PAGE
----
Kerala-based micro and small enterprises (MSEs) are expected to take a huge hit to their financial profiles following the deluge and floods across the state — especially the southern part — this year.
Manufacturers, comprising 70 per cent of all MSEs in the state, will be worse off, especially in food processing, textiles, coir and footwear, which are largely unorganized and highly working capital-intensive, with average working capital (WC) days of close to 100 days, far higher than the all-India average of 66 days.
After the floods in Chennai, CRISIL-rated manufacturing MSEs in that region had seen a 10 per cent fall in revenue and a one per cent fall in their profit after tax margin in fiscal 2016. The worst-hit units saw a 40 per cent plunge in revenue and a five per cent fall in PAT margin, and many recorded losses. Segments such as textiles, leather and timber were the worst-hit (with average WC of 80 days), whereas those from the auto and electrical components industries (with average WC of 50 days) could cope with the shock.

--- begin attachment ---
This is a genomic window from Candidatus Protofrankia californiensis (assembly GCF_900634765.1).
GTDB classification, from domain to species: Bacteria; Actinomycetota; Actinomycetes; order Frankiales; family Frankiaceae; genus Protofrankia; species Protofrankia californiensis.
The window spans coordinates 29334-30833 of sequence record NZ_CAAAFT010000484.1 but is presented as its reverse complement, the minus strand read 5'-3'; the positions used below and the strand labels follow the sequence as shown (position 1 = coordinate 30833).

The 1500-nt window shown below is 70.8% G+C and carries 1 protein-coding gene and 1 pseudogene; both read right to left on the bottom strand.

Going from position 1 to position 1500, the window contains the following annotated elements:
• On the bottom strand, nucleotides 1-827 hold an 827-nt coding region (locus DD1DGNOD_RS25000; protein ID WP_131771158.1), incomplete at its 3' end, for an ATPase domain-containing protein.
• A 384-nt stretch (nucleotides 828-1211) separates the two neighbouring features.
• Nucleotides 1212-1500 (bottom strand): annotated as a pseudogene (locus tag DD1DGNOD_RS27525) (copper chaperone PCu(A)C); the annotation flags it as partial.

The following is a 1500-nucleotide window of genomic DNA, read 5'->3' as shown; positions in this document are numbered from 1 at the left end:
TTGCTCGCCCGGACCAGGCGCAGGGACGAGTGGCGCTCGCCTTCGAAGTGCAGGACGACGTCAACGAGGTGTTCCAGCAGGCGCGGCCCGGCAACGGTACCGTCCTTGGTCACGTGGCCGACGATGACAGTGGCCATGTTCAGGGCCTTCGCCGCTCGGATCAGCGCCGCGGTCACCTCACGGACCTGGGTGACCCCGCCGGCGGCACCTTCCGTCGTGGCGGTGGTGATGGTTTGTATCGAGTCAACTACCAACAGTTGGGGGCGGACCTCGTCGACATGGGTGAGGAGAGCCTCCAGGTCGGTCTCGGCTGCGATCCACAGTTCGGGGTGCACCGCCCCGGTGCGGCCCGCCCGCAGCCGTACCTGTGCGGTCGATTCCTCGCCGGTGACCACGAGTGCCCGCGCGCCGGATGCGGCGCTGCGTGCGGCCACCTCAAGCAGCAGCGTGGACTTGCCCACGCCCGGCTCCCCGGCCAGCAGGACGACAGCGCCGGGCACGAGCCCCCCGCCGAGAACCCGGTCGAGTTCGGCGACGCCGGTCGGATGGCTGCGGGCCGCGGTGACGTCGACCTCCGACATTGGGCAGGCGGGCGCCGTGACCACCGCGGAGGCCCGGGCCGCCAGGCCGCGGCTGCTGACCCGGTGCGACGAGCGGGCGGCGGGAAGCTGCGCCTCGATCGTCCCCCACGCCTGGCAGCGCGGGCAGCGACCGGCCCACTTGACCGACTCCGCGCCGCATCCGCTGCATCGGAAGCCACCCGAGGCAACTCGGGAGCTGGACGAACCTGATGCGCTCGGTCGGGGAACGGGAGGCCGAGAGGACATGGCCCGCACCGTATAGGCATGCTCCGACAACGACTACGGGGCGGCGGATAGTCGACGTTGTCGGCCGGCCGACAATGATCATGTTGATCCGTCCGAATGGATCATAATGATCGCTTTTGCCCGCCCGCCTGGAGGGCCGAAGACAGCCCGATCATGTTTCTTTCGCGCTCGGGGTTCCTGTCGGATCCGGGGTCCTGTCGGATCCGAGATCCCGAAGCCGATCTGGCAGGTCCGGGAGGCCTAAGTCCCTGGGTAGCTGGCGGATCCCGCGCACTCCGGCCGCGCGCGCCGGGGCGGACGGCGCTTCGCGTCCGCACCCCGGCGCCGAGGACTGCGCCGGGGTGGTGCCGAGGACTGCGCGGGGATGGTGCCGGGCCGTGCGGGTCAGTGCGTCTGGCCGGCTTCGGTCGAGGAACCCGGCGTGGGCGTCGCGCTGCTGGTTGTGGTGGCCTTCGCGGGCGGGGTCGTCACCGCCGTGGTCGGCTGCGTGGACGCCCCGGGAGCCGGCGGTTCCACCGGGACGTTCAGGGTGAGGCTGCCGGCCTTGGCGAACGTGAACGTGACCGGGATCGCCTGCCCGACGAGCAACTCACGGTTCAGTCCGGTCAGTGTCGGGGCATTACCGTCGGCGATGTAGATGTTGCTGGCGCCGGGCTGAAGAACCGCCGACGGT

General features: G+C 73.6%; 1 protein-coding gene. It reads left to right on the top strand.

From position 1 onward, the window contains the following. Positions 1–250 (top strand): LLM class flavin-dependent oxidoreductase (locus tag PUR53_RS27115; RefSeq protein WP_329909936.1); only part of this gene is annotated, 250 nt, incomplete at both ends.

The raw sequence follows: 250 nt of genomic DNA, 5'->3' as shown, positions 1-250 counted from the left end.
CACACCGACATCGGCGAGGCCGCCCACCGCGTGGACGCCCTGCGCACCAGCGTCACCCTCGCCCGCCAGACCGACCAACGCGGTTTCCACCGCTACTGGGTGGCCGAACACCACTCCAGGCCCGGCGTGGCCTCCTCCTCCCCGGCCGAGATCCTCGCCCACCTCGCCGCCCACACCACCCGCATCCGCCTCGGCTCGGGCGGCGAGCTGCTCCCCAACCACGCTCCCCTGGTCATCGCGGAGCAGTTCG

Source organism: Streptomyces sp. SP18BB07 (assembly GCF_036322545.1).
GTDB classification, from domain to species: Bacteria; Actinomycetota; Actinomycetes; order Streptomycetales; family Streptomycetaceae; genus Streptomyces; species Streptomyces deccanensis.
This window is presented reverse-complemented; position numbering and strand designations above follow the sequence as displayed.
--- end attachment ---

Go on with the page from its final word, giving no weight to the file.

As per the National Sample Survey, 2016, Kerala had 2.379 million MSEs, employing 4.464 million people.
Their funding structure (see graph) will only add to the woes.
The Economic Census, 2016, reflects the high dependency of enterprises from Kerala (significant number of MSEs) on self-finance.
Financial aid from government and measures to ease repayment borrowings will rise in such a situation. However, operational disruptions due to floods are expected to squeeze generation of internal accruals from the business, even as the promoter’s ability to inject additional funds remains constrained. This will impact the financial flexibility of these units in the medium term, too.